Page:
Despite the numerous studies, reports and recommendations that have been produced over the past decade by JISC, HEFCE and others, attitudes towards intellectual property rights, and specifically copyright, remain an inhibiting factor in the adoption of innovative teaching and research strategies. This has been exacerbated by the increased importance attached to intellectual property rights in the digital environment and the resulting need to pay more than lip service to the concept of legal compliance.
Having reviewed some material .. [it] is so riddled with copyright sensitive images that there isn’t going to be much left … As a result it isn’t going to resemble the polished diamond we hoped. I am having some trouble, in that the IPR requirements mean very, very drastic changes are necessary to the existing material. … I am concerned that academic credibility is being lost, because of the ferocious requirements of IPR. I’m slightly disillusioned after wasting several hours over the last couple of weeks chasing permission to use a map only to be told no, and that was just one map.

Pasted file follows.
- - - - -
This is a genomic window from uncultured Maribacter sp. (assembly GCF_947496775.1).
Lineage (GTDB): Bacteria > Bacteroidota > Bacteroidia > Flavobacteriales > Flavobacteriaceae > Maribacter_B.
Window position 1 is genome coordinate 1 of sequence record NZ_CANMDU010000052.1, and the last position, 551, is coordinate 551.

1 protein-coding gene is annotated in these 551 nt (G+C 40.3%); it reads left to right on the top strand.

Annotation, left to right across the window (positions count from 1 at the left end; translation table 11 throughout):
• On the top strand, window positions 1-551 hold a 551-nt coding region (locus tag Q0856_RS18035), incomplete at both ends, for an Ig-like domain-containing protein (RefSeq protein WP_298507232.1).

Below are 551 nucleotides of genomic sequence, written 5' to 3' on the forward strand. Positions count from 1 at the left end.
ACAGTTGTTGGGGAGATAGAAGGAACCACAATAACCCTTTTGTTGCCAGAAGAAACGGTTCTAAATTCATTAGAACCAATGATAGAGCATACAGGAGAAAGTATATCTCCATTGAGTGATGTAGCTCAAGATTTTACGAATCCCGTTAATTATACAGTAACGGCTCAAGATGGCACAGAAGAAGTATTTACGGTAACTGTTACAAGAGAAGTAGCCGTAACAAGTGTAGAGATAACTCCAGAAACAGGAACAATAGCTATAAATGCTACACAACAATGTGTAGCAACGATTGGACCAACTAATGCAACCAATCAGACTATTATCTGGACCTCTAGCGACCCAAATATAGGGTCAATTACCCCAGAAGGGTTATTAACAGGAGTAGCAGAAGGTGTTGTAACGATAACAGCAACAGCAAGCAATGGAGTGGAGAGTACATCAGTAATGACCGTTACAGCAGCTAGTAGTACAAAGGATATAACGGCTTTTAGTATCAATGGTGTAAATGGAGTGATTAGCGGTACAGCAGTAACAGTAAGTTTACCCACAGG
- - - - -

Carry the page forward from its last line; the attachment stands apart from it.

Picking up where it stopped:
Currently, there is a failure to embed adequate training for IPR for academics/lecturers/staff into staff development processes. If IPR education is presently done at all (and it usually isn’t), it is in an ad hoc and unstructured … there are insufficient experienced training staff currently available to undertake it. This is not something that can be left to the occasional visit of a copyright consultant or a law firm